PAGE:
Wednesday, February 4, 2009

Latest from the Obameter, and the meaning of representative government

Back on January 24, KChristieH shared some information.

I don’t think I’ve made 500 promises in my whole lifetime, but apparently that’s about how many promises Barack Obama made before he took office.

The St. Petersburg Times’ is tracking President Obama’s progress toward fulfilling his promises.

As of the January 24 post, Obama had already fulfilled 6 of his promises.

I just checked the Obameter, and here are the latest results:

As you can see, current statistics are as follows:

  • Promise Kept 6

  • Compromise 1

  • Promise Broken 1

  • Stalled 1

  • In the Works 18

  • No Action 483
I don't know if anyone's attempted this before, and obviously such a measure is open to interpretation, but it's fascinating.

Just out of curiosity, I wondered which promise Obama broke.

To reduce bills rushed through Congress and to the president before the public has the opportunity to review them, Obama "will not sign any non-emergency bill without giving the American public an opportunity to review and comment on the White House website for five days."

So, what happened?

[T]he first bill Obama signed into law as president -- the Lilly Ledbetter Fair Pay Act -- got no such vetting.

In fact, the Congressional Record shows that the law was passed in the Senate on Jan. 22, 2009, passed in the House on Jan. 27, and signed by the president on Jan. 29. So only two days passed between the bill's final passage and the signing.

The legislation was not posted to the White House Web site for comment in any way that we could find....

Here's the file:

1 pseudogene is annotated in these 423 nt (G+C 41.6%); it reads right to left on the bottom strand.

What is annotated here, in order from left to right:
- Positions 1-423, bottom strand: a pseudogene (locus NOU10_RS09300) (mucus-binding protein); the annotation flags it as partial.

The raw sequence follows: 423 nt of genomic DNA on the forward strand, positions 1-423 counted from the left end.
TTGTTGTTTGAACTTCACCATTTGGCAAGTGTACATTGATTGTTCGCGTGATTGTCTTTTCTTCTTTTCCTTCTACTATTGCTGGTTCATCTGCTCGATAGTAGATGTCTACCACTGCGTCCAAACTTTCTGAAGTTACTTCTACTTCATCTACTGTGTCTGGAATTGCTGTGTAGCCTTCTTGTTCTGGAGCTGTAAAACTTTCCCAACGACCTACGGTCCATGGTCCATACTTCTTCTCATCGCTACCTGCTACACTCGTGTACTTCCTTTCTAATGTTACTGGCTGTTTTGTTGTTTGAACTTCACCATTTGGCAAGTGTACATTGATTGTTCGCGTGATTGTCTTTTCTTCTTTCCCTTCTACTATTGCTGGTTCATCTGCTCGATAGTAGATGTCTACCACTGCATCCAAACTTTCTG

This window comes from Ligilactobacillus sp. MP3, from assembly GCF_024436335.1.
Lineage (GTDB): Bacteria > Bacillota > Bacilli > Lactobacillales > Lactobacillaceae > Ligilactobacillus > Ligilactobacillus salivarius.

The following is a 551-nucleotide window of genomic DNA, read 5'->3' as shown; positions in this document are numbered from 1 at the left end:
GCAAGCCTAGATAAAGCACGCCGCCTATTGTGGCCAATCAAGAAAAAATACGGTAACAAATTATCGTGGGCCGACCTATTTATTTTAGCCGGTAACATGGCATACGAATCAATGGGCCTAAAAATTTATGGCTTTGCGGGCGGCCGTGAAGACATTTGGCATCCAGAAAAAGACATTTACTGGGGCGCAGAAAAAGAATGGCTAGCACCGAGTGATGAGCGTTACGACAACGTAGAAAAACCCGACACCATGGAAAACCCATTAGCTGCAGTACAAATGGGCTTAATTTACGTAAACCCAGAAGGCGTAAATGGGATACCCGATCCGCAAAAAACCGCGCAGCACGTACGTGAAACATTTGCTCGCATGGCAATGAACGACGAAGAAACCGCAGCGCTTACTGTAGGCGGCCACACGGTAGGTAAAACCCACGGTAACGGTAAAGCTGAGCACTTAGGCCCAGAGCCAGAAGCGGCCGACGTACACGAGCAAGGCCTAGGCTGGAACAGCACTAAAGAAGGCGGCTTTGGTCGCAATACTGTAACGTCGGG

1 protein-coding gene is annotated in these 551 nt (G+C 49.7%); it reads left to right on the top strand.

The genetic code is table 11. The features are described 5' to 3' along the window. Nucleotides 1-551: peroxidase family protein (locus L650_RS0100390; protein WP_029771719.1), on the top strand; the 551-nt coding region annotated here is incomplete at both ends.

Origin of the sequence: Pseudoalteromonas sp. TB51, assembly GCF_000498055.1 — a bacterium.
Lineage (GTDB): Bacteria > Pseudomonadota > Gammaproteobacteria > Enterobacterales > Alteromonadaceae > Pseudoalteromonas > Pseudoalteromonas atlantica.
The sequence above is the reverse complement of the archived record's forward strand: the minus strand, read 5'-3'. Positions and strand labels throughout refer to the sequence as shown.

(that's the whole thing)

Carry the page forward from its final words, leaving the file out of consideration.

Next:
Obama signed the measure at 10:20 a.m. About two hours later, the White House posted the bill on its Web site with a link that asks people to submit comments. But the bill was already signed at that point.

The whole issue gets into the tension between a republic and a democracy. As political students know, we are not a democracy, since in a political sense the term implies that all people are involved in making every decision. In a republic, people are appointed to make the decisions that need to be made. Specifically, in my case I'm represented by Joe Baca in the House of Representatives, Dianne Feinstein and Barbara Boxer in the Senate, and Barack Obama in the White House. (For brevity's sake, I'll refrain from further commment on my representatives.) So when we get the need to pass something like the Lilly Ledbetter Fair Pay Act, Baca, Feinstein, Boxer, and Obama can take care of this for me.

Citizen review of legislation can occur at various parts of the process, but the idea of reviewing legislation after the legislative branch has passed it, but before the executive branch has signed it, is definitely a novel idea.

Perhaps when Obama found himself in the Oval Office, he determined that citizen review of passed legislation was silly, and decided to can the idea.

Even if it meant that he broke a promise.

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